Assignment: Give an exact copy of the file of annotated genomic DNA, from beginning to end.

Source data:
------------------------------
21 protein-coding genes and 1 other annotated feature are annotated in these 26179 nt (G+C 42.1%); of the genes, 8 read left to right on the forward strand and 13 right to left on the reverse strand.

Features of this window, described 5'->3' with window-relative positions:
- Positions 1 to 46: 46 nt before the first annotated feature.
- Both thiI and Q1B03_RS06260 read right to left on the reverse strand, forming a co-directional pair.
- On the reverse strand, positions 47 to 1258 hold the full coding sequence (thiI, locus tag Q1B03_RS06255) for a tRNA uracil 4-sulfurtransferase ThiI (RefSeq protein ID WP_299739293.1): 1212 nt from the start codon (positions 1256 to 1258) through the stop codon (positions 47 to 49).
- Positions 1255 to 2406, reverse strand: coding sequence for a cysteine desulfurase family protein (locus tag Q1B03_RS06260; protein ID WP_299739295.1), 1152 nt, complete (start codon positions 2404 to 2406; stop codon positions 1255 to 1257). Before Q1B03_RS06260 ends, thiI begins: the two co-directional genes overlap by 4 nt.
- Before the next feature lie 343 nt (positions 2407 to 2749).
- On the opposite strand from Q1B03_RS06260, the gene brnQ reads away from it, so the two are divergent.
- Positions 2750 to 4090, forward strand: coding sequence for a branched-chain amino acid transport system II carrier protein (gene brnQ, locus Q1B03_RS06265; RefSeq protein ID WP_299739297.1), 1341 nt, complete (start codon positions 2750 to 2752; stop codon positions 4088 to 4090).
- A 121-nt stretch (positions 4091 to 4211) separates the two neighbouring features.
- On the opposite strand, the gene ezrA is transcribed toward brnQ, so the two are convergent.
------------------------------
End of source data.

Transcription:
21 protein-coding genes and 1 other annotated feature are annotated in these 26179 nt (G+C 42.1%); of the genes, 8 read left to right on the forward strand and 13 right to left on the reverse strand.

Features of this window, described 5'->3' with window-relative positions:
- Positions 1 to 46: 46 nt before the first annotated feature.
- Both thiI and Q1B03_RS06260 read right to left on the reverse strand, forming a co-directional pair.
- On the reverse strand, positions 47 to 1258 hold the full coding sequence (thiI, locus tag Q1B03_RS06255) for a tRNA uracil 4-sulfurtransferase ThiI (RefSeq protein ID WP_299739293.1): 1212 nt from the start codon (positions 1256 to 1258) through the stop codon (positions 47 to 49).
- Positions 1255 to 2406, reverse strand: coding sequence for a cysteine desulfurase family protein (locus tag Q1B03_RS06260; protein ID WP_299739295.1), 1152 nt, complete (start codon positions 2404 to 2406; stop codon positions 1255 to 1257). Before Q1B03_RS06260 ends, thiI begins: the two co-directional genes overlap by 4 nt.
- Before the next feature lie 343 nt (positions 2407 to 2749).
- On the opposite strand from Q1B03_RS06260, the gene brnQ reads away from it, so the two are divergent.
- Positions 2750 to 4090, forward strand: coding sequence for a branched-chain amino acid transport system II carrier protein (gene brnQ, locus Q1B03_RS06265; RefSeq protein ID WP_299739297.1), 1341 nt, complete (start codon positions 2750 to 2752; stop codon positions 4088 to 4090).
- A 121-nt stretch (positions 4091 to 4211) separates the two neighbouring features.
- On the opposite strand, the gene ezrA is transcribed toward brnQ, so the two are convergent.